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Thread: Finding Matches

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    umd
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    Finding Matches

    Ok, so now I have a power file for a race where I failed. I got dropped and now I want to figure out what went wrong (aside from the obvious). What do you look for?

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    Glimmers of form esammuli's Avatar
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    umd
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    Quote Originally Posted by esammuli View Post
    I've read the article... Should gave been clearer... I'm interested in what people here actually do to look at theircrace data, not just what us recommende, if that makes sense.

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    Senior Member DannoXYZ's Avatar
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    What that table on trainingpeaks is doing is an integration under the curve. You want to draw a flat line across at your FTP, then calculate the area under the curve when you are above FTP. With practice and training, you can equate a certain volume/area under the curve above FTP with a "match" and know exactly how many of those you can burn through before you've got an empty book. Excel has basic curve-fitting functions that can do integrations.

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    old & slow Snap's Avatar
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    I don't train with power so I may be missing some of the process here.

    I'd look to see what happened immediately before getting dropped and then kind of back out and look at a wider view until I came up with some clues.

    Was it a general endurance situation where the pace was a bit to too high for a while before you popped?
    Hills with sharp spikes that made you dig deep to get over with the group?
    Massive accelerations like in a tight crit?
    Could positioning and tactics have led to different outcome?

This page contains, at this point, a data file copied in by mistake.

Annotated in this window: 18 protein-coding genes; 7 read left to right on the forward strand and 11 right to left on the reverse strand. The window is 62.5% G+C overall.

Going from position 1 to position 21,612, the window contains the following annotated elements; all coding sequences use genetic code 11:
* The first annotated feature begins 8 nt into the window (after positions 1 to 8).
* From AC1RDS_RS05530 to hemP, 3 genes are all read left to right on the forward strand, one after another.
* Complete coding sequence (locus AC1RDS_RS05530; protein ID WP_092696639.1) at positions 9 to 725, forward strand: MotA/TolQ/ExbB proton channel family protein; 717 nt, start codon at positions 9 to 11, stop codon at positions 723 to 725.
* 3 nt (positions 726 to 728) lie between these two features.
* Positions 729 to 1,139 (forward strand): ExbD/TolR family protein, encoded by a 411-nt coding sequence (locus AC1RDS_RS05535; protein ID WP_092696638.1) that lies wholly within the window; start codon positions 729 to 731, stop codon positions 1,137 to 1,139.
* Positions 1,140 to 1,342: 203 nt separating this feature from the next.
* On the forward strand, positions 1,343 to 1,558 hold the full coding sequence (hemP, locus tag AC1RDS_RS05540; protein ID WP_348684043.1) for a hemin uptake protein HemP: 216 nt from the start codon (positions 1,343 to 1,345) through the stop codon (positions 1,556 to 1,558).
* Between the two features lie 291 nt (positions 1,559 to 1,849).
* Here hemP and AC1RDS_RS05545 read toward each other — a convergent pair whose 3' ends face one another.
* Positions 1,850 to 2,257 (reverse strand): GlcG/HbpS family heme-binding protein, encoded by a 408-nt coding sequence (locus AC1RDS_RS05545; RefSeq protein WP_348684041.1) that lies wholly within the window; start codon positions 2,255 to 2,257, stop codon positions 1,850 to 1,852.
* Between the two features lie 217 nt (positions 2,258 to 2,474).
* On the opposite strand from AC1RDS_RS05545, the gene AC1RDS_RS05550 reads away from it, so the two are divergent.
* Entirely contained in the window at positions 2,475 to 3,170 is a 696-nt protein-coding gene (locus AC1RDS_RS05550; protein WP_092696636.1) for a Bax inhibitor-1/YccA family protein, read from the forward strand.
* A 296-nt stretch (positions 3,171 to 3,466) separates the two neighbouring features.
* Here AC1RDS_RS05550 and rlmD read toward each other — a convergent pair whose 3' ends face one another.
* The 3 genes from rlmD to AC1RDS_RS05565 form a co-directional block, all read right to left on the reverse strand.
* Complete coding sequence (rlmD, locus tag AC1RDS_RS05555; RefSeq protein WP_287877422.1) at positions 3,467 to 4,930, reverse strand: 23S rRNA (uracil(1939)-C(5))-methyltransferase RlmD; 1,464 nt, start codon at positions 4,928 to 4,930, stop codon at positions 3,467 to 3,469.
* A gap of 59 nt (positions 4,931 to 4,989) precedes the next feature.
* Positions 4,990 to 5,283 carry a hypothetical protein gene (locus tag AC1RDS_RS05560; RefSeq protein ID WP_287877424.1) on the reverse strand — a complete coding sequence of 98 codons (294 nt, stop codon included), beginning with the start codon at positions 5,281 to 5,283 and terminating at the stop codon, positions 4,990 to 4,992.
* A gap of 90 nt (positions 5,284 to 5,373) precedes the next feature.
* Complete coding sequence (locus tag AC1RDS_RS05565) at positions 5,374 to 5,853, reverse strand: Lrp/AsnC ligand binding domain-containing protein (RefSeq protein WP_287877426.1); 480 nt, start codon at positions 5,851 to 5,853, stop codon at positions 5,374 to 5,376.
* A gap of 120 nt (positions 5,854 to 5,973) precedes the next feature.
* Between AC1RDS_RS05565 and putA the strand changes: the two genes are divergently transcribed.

Did you burn matches early, covering breaks, bridging, just trying to hang on?

    After I came up with a reason or two that contributed to falling off, I would adjust my training to target at least some of the weaknesses.

    All that being said, didn't you just upgrade? Maybe the new field is a little faster. Maybe you just need to get used to the pace and the tighter racing. Maybe you just had a bad day.

    Good luck with figuring it out, but you have got to be honest with yourself. The bag of excuses if for friends and teammates.

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    Senior Member slim_77's Avatar
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    ^good points--especially the last line. Also consider nerves and circumstance outside of the race--TSS? need recovery? nervous? poor concentration/tactics? etc...

    failing in a race is a great motivator though, isn't it? I mean, it sucks, but the next few races become personal milestones.

    good luck!
    gravity: it's not just a good idea, it's the law.

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    Making a kilometer blurry waterrockets's Avatar
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    I set a grid line at the VO2Max/AWC border and look at any segments above it that are > 45 seconds. If it dips below for a corner or something, I'll consider that to be part of the same match. Then I count matches and see where I stand.